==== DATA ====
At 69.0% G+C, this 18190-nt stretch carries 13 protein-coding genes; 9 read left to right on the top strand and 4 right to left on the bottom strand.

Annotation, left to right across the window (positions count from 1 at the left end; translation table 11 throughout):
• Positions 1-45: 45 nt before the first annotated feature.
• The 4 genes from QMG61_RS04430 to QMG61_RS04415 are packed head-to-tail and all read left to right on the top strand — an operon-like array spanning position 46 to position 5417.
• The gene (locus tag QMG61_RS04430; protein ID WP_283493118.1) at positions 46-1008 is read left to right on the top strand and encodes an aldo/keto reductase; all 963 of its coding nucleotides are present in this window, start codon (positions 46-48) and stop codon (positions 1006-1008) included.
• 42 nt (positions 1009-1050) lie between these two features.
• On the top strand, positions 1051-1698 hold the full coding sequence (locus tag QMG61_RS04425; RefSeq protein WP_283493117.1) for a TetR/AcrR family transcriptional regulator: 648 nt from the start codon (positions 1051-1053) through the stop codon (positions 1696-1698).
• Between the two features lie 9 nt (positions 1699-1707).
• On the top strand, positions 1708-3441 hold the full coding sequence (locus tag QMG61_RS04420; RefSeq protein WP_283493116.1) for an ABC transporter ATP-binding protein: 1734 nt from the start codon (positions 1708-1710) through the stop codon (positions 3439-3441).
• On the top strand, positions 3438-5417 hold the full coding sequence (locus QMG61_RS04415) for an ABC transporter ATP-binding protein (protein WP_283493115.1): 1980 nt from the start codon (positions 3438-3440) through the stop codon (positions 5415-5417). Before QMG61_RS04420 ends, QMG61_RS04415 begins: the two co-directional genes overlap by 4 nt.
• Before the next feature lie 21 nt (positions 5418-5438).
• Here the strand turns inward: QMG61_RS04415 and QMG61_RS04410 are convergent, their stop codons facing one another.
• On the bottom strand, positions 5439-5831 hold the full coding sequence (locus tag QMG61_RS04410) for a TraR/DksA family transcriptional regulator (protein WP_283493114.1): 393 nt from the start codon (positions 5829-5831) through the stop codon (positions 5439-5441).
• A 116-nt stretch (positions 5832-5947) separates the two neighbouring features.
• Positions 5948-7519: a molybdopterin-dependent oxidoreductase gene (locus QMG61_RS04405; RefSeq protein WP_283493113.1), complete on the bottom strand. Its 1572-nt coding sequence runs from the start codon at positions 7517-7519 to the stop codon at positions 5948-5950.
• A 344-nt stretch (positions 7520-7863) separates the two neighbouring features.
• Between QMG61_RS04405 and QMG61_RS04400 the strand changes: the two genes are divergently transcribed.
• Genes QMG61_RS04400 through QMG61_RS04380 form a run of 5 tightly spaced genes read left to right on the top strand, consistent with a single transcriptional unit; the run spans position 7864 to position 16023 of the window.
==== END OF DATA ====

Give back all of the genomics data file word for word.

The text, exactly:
At 69.0% G+C, this 18190-nt stretch carries 13 protein-coding genes; 9 read left to right on the top strand and 4 right to left on the bottom strand.

Annotation, left to right across the window (positions count from 1 at the left end; translation table 11 throughout):
• Positions 1-45: 45 nt before the first annotated feature.
• The 4 genes from QMG61_RS04430 to QMG61_RS04415 are packed head-to-tail and all read left to right on the top strand — an operon-like array spanning position 46 to position 5417.
• The gene (locus tag QMG61_RS04430; protein ID WP_283493118.1) at positions 46-1008 is read left to right on the top strand and encodes an aldo/keto reductase; all 963 of its coding nucleotides are present in this window, start codon (positions 46-48) and stop codon (positions 1006-1008) included.
• 42 nt (positions 1009-1050) lie between these two features.
• On the top strand, positions 1051-1698 hold the full coding sequence (locus tag QMG61_RS04425; RefSeq protein WP_283493117.1) for a TetR/AcrR family transcriptional regulator: 648 nt from the start codon (positions 1051-1053) through the stop codon (positions 1696-1698).
• Between the two features lie 9 nt (positions 1699-1707).
• On the top strand, positions 1708-3441 hold the full coding sequence (locus tag QMG61_RS04420; RefSeq protein WP_283493116.1) for an ABC transporter ATP-binding protein: 1734 nt from the start codon (positions 1708-1710) through the stop codon (positions 3439-3441).
• On the top strand, positions 3438-5417 hold the full coding sequence (locus QMG61_RS04415) for an ABC transporter ATP-binding protein (protein WP_283493115.1): 1980 nt from the start codon (positions 3438-3440) through the stop codon (positions 5415-5417). Before QMG61_RS04420 ends, QMG61_RS04415 begins: the two co-directional genes overlap by 4 nt.
• Before the next feature lie 21 nt (positions 5418-5438).
• Here the strand turns inward: QMG61_RS04415 and QMG61_RS04410 are convergent, their stop codons facing one another.
• On the bottom strand, positions 5439-5831 hold the full coding sequence (locus tag QMG61_RS04410) for a TraR/DksA family transcriptional regulator (protein WP_283493114.1): 393 nt from the start codon (positions 5829-5831) through the stop codon (positions 5439-5441).
• A 116-nt stretch (positions 5832-5947) separates the two neighbouring features.
• Positions 5948-7519: a molybdopterin-dependent oxidoreductase gene (locus QMG61_RS04405; RefSeq protein WP_283493113.1), complete on the bottom strand. Its 1572-nt coding sequence runs from the start codon at positions 7517-7519 to the stop codon at positions 5948-5950.
• A 344-nt stretch (positions 7520-7863) separates the two neighbouring features.
• Between QMG61_RS04405 and QMG61_RS04400 the strand changes: the two genes are divergently transcribed.
• Genes QMG61_RS04400 through QMG61_RS04380 form a run of 5 tightly spaced genes read left to right on the top strand, consistent with a single transcriptional unit; the run spans position 7864 to position 16023 of the window.